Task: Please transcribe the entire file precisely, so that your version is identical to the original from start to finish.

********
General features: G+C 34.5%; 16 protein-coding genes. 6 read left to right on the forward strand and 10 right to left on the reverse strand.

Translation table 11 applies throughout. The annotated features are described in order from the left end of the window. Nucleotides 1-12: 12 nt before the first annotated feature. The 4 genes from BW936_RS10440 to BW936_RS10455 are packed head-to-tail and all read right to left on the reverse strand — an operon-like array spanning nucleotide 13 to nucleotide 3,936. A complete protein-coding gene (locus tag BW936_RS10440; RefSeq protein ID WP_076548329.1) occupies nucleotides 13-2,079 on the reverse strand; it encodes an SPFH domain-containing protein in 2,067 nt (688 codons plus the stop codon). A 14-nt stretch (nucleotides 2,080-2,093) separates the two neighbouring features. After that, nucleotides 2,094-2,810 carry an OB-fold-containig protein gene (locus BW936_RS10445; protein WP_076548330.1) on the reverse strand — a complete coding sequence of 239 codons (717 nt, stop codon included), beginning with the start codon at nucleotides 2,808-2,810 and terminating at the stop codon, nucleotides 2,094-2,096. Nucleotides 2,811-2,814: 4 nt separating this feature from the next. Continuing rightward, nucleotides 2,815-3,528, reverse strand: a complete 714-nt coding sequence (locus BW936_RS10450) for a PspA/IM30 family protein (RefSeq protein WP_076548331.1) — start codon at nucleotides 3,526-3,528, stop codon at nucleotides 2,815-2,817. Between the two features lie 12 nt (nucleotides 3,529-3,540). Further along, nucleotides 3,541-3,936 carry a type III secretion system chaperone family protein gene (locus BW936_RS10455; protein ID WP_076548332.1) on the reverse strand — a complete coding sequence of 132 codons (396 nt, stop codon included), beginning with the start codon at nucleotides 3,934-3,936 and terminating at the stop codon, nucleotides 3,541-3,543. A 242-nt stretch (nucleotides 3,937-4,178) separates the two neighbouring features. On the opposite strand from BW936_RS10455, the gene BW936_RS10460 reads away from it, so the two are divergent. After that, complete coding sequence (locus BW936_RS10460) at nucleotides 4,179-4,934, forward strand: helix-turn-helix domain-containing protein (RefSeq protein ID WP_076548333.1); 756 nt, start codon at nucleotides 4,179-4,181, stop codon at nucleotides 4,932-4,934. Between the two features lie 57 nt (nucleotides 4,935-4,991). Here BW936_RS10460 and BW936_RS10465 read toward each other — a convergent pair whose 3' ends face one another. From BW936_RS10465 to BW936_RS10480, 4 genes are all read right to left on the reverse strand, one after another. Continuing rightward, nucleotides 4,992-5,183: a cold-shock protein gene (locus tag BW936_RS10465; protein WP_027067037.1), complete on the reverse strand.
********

General features: G+C 34.5%; 16 protein-coding genes. 6 read left to right on the forward strand and 10 right to left on the reverse strand.

Translation table 11 applies throughout. The annotated features are described in order from the left end of the window. Nucleotides 1-12: 12 nt before the first annotated feature. The 4 genes from BW936_RS10440 to BW936_RS10455 are packed head-to-tail and all read right to left on the reverse strand — an operon-like array spanning nucleotide 13 to nucleotide 3,936. A complete protein-coding gene (locus tag BW936_RS10440; RefSeq protein ID WP_076548329.1) occupies nucleotides 13-2,079 on the reverse strand; it encodes an SPFH domain-containing protein in 2,067 nt (688 codons plus the stop codon). A 14-nt stretch (nucleotides 2,080-2,093) separates the two neighbouring features. After that, nucleotides 2,094-2,810 carry an OB-fold-containig protein gene (locus BW936_RS10445; protein WP_076548330.1) on the reverse strand — a complete coding sequence of 239 codons (717 nt, stop codon included), beginning with the start codon at nucleotides 2,808-2,810 and terminating at the stop codon, nucleotides 2,094-2,096. Nucleotides 2,811-2,814: 4 nt separating this feature from the next. Continuing rightward, nucleotides 2,815-3,528, reverse strand: a complete 714-nt coding sequence (locus BW936_RS10450) for a PspA/IM30 family protein (RefSeq protein WP_076548331.1) — start codon at nucleotides 3,526-3,528, stop codon at nucleotides 2,815-2,817. Between the two features lie 12 nt (nucleotides 3,529-3,540). Further along, nucleotides 3,541-3,936 carry a type III secretion system chaperone family protein gene (locus BW936_RS10455; protein ID WP_076548332.1) on the reverse strand — a complete coding sequence of 132 codons (396 nt, stop codon included), beginning with the start codon at nucleotides 3,934-3,936 and terminating at the stop codon, nucleotides 3,541-3,543. A 242-nt stretch (nucleotides 3,937-4,178) separates the two neighbouring features. On the opposite strand from BW936_RS10455, the gene BW936_RS10460 reads away from it, so the two are divergent. After that, complete coding sequence (locus BW936_RS10460) at nucleotides 4,179-4,934, forward strand: helix-turn-helix domain-containing protein (RefSeq protein ID WP_076548333.1); 756 nt, start codon at nucleotides 4,179-4,181, stop codon at nucleotides 4,932-4,934. Between the two features lie 57 nt (nucleotides 4,935-4,991). Here BW936_RS10460 and BW936_RS10465 read toward each other — a convergent pair whose 3' ends face one another. From BW936_RS10465 to BW936_RS10480, 4 genes are all read right to left on the reverse strand, one after another. Continuing rightward, nucleotides 4,992-5,183: a cold-shock protein gene (locus tag BW936_RS10465; protein WP_027067037.1), complete on the reverse strand.